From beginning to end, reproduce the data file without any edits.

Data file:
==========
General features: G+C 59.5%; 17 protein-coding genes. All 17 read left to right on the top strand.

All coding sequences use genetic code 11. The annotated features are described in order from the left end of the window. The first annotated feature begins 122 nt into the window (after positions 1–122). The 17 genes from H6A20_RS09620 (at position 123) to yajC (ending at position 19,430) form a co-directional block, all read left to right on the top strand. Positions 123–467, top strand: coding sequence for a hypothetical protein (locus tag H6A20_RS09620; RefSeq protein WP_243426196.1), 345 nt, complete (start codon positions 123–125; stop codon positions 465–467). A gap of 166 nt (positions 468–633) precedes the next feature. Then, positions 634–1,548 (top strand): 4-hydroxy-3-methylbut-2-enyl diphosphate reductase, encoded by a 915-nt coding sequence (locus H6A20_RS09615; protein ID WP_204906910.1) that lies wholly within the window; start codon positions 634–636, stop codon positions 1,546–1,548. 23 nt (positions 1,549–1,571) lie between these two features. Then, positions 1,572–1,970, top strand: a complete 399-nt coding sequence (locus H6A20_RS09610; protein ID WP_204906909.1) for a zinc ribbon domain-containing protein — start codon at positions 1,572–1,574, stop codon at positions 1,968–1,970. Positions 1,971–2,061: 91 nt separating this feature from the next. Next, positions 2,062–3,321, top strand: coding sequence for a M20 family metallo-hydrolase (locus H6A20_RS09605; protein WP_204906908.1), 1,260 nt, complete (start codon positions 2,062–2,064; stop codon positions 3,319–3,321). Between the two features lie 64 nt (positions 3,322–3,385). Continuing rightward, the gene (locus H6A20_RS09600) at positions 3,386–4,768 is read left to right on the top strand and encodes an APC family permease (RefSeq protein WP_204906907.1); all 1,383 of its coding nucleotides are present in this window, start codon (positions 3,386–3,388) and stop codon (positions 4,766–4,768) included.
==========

General features: G+C 59.5%; 17 protein-coding genes. All 17 read left to right on the top strand.

All coding sequences use genetic code 11. The annotated features are described in order from the left end of the window. The first annotated feature begins 122 nt into the window (after positions 1–122). The 17 genes from H6A20_RS09620 (at position 123) to yajC (ending at position 19,430) form a co-directional block, all read left to right on the top strand. Positions 123–467, top strand: coding sequence for a hypothetical protein (locus tag H6A20_RS09620; RefSeq protein WP_243426196.1), 345 nt, complete (start codon positions 123–125; stop codon positions 465–467). A gap of 166 nt (positions 468–633) precedes the next feature. Then, positions 634–1,548 (top strand): 4-hydroxy-3-methylbut-2-enyl diphosphate reductase, encoded by a 915-nt coding sequence (locus H6A20_RS09615; protein ID WP_204906910.1) that lies wholly within the window; start codon positions 634–636, stop codon positions 1,546–1,548. 23 nt (positions 1,549–1,571) lie between these two features. Then, positions 1,572–1,970, top strand: a complete 399-nt coding sequence (locus H6A20_RS09610; protein ID WP_204906909.1) for a zinc ribbon domain-containing protein — start codon at positions 1,572–1,574, stop codon at positions 1,968–1,970. Positions 1,971–2,061: 91 nt separating this feature from the next. Next, positions 2,062–3,321, top strand: coding sequence for a M20 family metallo-hydrolase (locus H6A20_RS09605; protein WP_204906908.1), 1,260 nt, complete (start codon positions 2,062–2,064; stop codon positions 3,319–3,321). Between the two features lie 64 nt (positions 3,322–3,385). Continuing rightward, the gene (locus H6A20_RS09600) at positions 3,386–4,768 is read left to right on the top strand and encodes an APC family permease (RefSeq protein WP_204906907.1); all 1,383 of its coding nucleotides are present in this window, start codon (positions 3,386–3,388) and stop codon (positions 4,766–4,768) included.